Big Island Campsite Pictures

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We have compiled pictures and descriptions of a few campsites on Hawaii’s Big Island to help you pick a campsite.  We are always looking to expand our stock of campsite photo’s so if you have a photo you would like to contribute please contact us.

Have a look here if you are looking for more information on permits and camping on Hawaii.

Our current campsite description and picture gallery consists of:

Arnott’s Lodge in Hilo

Arnott’s lodge is a hostel with attached campground. You can read more on them in our Hostels in Hilo section.

Arnotts lodge campsite
The campsite at Arnotts Lodge in Hilo. Photo credits: Steve Cadman on Flickr

Namakanipaio campground in Hawaii Volcanoes National Park

There are two drive-in campgrounds in the Hawaii Volcanoes National Park: Namakaniaio and Kulanaokuaiki. Drive-In camping is available on a first-come basis. No reservations, no permits, and no check-in are necessary. Stays are limited to 7 days in a month and cannot exceed 30 days per year.

Namakanipaio Campground is a large, open grassy area with tall eucalyptus and Ohi’a trees. This campground has restrooms, water, picnic tables, and barbecue pits.

The campground is located 31 1/2 miles south of Hilo on Highway 11 at 4,000 feet elevation. The weather may be cool and damp year-round. Daytime temperature ranges between 60 and 80 F. Nighttime temperature hovers between 30+ to 50 F.  If you go camping here we suggest that you use a tent with a good rain fly. Bring warm clothing for cool days and evenings.

Nāmakanipaio Campground. Photo credit: NPS.gov
Nāmakanipaio Campground. Photo credit: NPS.gov
Namakanipaio Campsite in Hawaii Volcanoes National Park
The Namakanipaio Campsite in Hawaii Volcanoes National Park. Photo credits: Joshua Shinavier on Flickr, shared under a CC BY 2.0 license.

Kulanaokuaiki Campground in Hawaii Volcanoes National Park

The Kulanaokuaiki campground is located about 5 miles down the Hilina Pali Road south of Kilauea’s caldera at 2,700′ elevation and is a secluded and spectacular place to pitch your tent. It is set in a dynamic landscape that can give you a good idea of Kilauea’s eruptive and faulting history. Added value to this campground are the many miles of nearby hiking trails.

The name tells a lot about the area. Kulanaokuaiki means “the shaking of a small spine (or sharp ridge).” The campground is just north of the 15-m-high (50-foot-high) pali (a steep slope or cliff) that bears its name. This pali is an earthquake fault, formed by vertical ground movement during periods of intense shaking. Such an earthquake swarm took place 35 years ago. On Christmas Eve and Day in 1965, strong shaking and faulting broke the Hilina Pali Road, where it crosses Kulanaokuaiki Pali near the new campground. The pavement was offset vertically 2.6 m (8.4 feet). The campground side of the fault went down 1.8 m (6 feet), and the other side (the south side) went up 0.8 m (2.4 feet).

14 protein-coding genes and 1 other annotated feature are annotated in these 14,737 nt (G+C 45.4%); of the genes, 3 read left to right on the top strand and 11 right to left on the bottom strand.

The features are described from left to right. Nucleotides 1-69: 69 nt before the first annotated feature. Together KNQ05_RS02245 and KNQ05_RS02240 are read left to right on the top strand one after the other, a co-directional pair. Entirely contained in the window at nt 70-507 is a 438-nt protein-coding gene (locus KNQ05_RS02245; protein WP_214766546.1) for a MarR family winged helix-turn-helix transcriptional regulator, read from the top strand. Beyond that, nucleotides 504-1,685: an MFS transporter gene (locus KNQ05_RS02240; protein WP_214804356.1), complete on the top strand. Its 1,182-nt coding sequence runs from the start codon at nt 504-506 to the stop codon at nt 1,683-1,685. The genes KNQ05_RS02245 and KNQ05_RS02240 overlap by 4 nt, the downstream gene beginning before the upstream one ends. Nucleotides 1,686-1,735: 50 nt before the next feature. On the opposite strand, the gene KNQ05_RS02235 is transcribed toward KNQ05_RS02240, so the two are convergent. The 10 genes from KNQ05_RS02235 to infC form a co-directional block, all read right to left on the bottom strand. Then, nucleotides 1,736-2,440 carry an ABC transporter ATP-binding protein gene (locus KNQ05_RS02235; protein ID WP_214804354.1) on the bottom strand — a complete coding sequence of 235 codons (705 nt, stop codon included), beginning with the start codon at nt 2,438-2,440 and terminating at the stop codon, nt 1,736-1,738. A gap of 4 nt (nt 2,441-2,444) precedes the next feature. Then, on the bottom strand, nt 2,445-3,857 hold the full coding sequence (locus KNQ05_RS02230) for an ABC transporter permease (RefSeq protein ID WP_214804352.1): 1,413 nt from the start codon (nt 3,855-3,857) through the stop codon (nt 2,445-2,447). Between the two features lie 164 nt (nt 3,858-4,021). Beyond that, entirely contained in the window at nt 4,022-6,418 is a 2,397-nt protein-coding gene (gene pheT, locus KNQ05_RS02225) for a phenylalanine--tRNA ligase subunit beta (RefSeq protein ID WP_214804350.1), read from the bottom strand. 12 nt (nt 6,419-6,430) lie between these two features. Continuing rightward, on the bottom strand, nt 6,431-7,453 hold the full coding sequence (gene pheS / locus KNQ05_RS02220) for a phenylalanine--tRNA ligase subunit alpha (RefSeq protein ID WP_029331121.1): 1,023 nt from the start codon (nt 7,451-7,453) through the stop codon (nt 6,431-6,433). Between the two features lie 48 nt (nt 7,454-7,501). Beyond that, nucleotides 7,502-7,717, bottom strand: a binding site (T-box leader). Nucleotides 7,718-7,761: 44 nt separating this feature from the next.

There is no water at this location. There are 8 campsites. Two of the sites are wheelchair accessible. There is a vault-type toilet (no running water), and picnic tables. Fires are not permitted.

Nighttime temperature range between high 40s to high 60s degrees F. Daytime temperature range between high 60s to ~90s degrees F. Bringing a tent with a good rain fly and bring warm clothing for cool days and evenings will keep you comfortable.

The Kulanaokuaiki Campsite in the Hawaii Volcanoes National Park
The Kulanaokuaiki Campsite in the Hawaii Volcanoes National Park | Photo credits: Zach Hale // blipboop.net

Punalu’u black sand beach park campground

Camping is allowed at Punalu’u with a permit. Pick a nice day to go camping here because on a cloudy and windy day the bay won’t be good for snorkeling. Besides, temperatures might fall below those you’d expect from a tropical paradise.

punaluu campsite
Campsite at Punalu’u black sand beach | Photo credits: Steve Cadman on Flickr

Spencer Beach Park, South Kohala

Spencer Beach Park doubles as a camping ground and a beach park. Its beach is protected from high surf by an offshore reef and the harbor just north. This makes it a great family beach. In the beach park you can also find a picnic area and BBQ facilities.

spencer beach park, big island, camping
The Samuel M. Spencer Beach Park is a small oasis on the arid coastal plains

Right next to the beach park is on of the four national parks on the Big Island: the Pu’ukohala Heiau National Historic Park. In this park you can learn about the history of the beginning stages of the Hawaiian Kingdom.

Ho’okena Beach Park, South of Kona

Ho’okena (or Honokena) beach park is the historical site for one of the last fishing villages in Hawai’i, but also one of the best places on the Big Island for beach camping.

Camp Ho’okena offers clean and spacious sites on the beach for tent camping. This site offers great snorkeling, dolphin watching, and kayaking. There are also a concession stand, outdoor showers, County restroom facilities, parking and picnic tables. You can reserve your camping permit and rent camping gear online at the Ho’okena beach park website.

You can find Ho’okena beach park 20 miles south of Kona between mile marker 102 and 101, where you can turn makai (towards the ocean) on the Ho’okena beach road. The park is located 2 1/2 miles down this road on your left hand.

Hookena_campground_hawaii
Sunset at Ho’okena Beach Park South of Kona on the Big Island | Image credits: Jay Scott